Generally, the solution process advocated by this product is a prudent combination of global search followed by an efficient local search. The global optimisation solver uses a statistical bounding procedure to give an estimate of the global optimum on a given range, based on global sampling results. An adaptive stochastic search method then refines this estimate. The second local solver is based on a constrained non-linear (convex) programming approach and can be used for precise local optimisation based on a given initial solution.
MathOptimizer 1 is currently aimed at very difficult, continuous, non-linear problems. It is not targeted at models with discrete variables although such modules are under development.
Math Optimizer Professional uses a suite of global and local search algorithms called the 'Lipschitz Global Optimizer' (LGO). The optimisation problem is first formulated in Mathematica, then it is automatically translated into C. LGO analyses the problem and displays the solution in the Mathematica notebook. LGO has been used to solve models with up to one thousand variables and constraints.
These packages are developed by J. D. Pinter, who, since doing his PhD (1982 - Moscow State University) in optimisation, has become an internationally known expert in the field. One of his textbooks has won an international award (INFORMS Computing Society Prize for Research Excellence) and he is due to publish another shortly. A new version of MathOptimizer is due for release in August, with integer variable handling and 'black box' system analysis capabilities.
Global Optimization 4.2
Craig Loehle's Global Optimization 4.2 consists of a varied and comprehensive suite of 10 optimisation functions designed for constrained and unconstrained global non-linear optimisation. Each program has adjustable parameters so it can be tuned to the problem in hand. For some functions the constraint sets can be either non-linear or even disjoint. Each of these functions is designed for specific types of problem, but generally they are for large (200+ variables), noisy, non-linear problems with local minima, multiple minima, with or without constraints. They are robust to noisy functions and to local minima.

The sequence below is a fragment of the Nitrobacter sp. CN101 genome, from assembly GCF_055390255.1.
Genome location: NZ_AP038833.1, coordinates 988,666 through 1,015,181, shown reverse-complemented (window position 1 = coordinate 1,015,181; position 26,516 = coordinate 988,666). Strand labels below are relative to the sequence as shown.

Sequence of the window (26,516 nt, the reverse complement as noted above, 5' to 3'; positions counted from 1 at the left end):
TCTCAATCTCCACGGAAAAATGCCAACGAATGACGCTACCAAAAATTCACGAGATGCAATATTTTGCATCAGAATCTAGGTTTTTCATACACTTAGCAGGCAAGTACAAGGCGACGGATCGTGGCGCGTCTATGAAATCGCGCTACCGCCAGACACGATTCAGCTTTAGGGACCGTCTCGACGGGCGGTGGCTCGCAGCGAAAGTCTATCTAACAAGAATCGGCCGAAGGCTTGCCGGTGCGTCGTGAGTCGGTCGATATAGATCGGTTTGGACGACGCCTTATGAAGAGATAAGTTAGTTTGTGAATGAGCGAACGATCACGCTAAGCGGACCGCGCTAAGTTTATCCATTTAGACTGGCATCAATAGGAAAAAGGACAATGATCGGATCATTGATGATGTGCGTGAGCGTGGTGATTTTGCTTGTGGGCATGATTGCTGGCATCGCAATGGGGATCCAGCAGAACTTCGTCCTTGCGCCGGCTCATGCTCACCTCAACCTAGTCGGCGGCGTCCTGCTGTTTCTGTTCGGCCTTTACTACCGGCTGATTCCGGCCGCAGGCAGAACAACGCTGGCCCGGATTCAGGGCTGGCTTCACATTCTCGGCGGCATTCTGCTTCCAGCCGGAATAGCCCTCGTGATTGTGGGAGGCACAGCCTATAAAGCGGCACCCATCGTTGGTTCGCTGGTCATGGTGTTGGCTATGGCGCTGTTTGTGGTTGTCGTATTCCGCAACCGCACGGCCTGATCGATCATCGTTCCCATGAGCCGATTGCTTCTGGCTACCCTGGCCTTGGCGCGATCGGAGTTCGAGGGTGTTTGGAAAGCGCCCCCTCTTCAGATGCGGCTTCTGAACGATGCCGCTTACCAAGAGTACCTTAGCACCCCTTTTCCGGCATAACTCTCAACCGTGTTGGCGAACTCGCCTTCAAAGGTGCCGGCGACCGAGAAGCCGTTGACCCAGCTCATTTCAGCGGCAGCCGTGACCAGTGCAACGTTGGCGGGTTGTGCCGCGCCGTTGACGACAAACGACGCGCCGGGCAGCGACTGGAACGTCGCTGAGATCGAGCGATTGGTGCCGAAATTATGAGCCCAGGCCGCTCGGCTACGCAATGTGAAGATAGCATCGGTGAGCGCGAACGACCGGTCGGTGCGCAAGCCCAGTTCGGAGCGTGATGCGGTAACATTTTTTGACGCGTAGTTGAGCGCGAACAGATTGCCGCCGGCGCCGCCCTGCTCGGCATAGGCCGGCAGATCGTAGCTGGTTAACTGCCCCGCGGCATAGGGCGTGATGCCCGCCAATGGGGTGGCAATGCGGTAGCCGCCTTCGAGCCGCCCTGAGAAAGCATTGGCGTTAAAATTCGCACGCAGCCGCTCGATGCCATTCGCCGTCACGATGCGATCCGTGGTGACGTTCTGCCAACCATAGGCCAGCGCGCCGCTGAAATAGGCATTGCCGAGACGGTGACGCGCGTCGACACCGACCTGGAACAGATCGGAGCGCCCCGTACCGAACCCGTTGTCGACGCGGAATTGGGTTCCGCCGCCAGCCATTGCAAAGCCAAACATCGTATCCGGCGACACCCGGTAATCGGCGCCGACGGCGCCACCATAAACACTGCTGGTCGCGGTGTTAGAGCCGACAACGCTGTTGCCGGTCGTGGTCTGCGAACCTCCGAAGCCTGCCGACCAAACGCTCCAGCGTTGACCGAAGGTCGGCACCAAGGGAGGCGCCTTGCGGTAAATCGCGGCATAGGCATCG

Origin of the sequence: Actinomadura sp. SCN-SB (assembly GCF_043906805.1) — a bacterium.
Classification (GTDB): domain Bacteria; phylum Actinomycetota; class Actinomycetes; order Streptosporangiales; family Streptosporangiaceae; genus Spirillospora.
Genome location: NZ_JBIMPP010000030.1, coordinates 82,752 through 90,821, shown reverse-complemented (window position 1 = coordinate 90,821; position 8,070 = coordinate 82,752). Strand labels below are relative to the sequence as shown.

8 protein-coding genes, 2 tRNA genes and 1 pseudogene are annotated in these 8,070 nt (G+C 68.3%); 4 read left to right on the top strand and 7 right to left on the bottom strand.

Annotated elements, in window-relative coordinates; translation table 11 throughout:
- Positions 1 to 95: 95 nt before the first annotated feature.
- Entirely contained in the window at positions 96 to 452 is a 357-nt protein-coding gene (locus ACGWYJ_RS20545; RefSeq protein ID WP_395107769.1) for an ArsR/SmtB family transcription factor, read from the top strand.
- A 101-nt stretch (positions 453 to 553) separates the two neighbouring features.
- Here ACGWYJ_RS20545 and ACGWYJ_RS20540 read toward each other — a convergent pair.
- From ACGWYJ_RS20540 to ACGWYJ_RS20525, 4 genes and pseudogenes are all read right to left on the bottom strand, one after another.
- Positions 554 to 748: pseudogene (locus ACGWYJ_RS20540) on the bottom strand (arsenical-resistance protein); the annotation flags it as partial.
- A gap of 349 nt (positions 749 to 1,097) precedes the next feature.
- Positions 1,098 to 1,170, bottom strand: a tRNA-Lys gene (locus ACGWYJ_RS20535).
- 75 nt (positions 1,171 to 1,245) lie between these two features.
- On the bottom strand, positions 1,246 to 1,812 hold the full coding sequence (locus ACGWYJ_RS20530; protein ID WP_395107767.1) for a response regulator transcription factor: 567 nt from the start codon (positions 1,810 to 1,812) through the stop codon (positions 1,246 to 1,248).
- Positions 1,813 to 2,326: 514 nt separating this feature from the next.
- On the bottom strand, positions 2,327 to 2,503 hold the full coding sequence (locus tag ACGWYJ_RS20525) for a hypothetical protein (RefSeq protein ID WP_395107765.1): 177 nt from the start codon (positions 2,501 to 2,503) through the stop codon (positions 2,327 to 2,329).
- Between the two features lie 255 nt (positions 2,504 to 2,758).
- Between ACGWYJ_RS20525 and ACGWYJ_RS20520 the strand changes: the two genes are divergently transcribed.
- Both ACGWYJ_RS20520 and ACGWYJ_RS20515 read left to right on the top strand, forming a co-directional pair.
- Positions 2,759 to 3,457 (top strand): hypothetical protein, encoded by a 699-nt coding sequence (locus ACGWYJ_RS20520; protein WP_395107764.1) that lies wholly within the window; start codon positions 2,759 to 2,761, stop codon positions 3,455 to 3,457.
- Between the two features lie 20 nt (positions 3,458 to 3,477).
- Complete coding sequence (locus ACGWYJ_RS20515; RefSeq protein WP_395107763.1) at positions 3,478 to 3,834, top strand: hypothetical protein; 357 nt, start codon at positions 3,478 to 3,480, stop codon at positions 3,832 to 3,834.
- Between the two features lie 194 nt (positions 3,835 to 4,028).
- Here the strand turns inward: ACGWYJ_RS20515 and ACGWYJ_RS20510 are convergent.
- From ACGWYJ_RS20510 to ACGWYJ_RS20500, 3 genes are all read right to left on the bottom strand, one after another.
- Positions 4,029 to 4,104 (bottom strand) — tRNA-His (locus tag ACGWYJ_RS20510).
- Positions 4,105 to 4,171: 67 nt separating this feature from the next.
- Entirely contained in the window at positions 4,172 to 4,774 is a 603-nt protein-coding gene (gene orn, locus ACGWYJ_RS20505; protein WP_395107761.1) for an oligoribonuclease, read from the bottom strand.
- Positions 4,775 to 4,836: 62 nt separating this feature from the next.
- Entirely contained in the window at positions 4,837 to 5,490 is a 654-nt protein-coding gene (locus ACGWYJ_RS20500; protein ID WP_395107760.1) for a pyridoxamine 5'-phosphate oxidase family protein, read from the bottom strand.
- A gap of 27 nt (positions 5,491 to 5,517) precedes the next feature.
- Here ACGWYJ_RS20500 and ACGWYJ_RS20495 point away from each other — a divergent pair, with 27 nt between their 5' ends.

A brief summary of the commands and their scope of application: GlobalSearch[ ], GlobalPenaltyFunction[ ], and MulitStartMin[ ] are general non-linear solvers. They are multiple start, generalised hill-climbing algorithms. GlobalSearch[ ] is the general-purpose optimiser. GlobalPenaltyFunction[ ] handles the special case of constraints that are not analytic, or that are black box. MulitStartMin[ ] is a special case version of GloalSearch[ ] designed for problems with up to 15 integer or discrete variables or that are highly non-linear.
In some problems, a region rather than a point better describes the solution. GlobalMinima[ ] uses an Adaptive Grid Refinement algorithm to find such solution regions for problems with up to 14 variables. IntervalMin[ ] is a general minimiser that uses interval methods.
InterchangeMethodMin[ ] and TabuSearchMin[ ] are for 0-1 integer problems. Such problems arise, for example, in networks, transportation, scheduling, and capital allocation where the variables represent quantities that come only in standard amounts. These functions maximise a linear or non-linear function of integer 0-1 variables, either with or without constraints.
GlobalSearch[ ] is the engine used for two other functions: NLRegression[ ] and MaxLiklihood[ ]. The output of the NLRegression[ ] procedure is a table of confidence intervals on the parameters, sensitivity plots, the fit parameter values and the fit statistics. MaxLiklihood[ ] is an estimation procedure that attempts to maximise the log - likelihood of a function with respect to a data set. MaxAllocation[ ] is designed for allocation problems such as are found in finance. Investment allocation and derivative construction to hedge an investment are examples of such problems.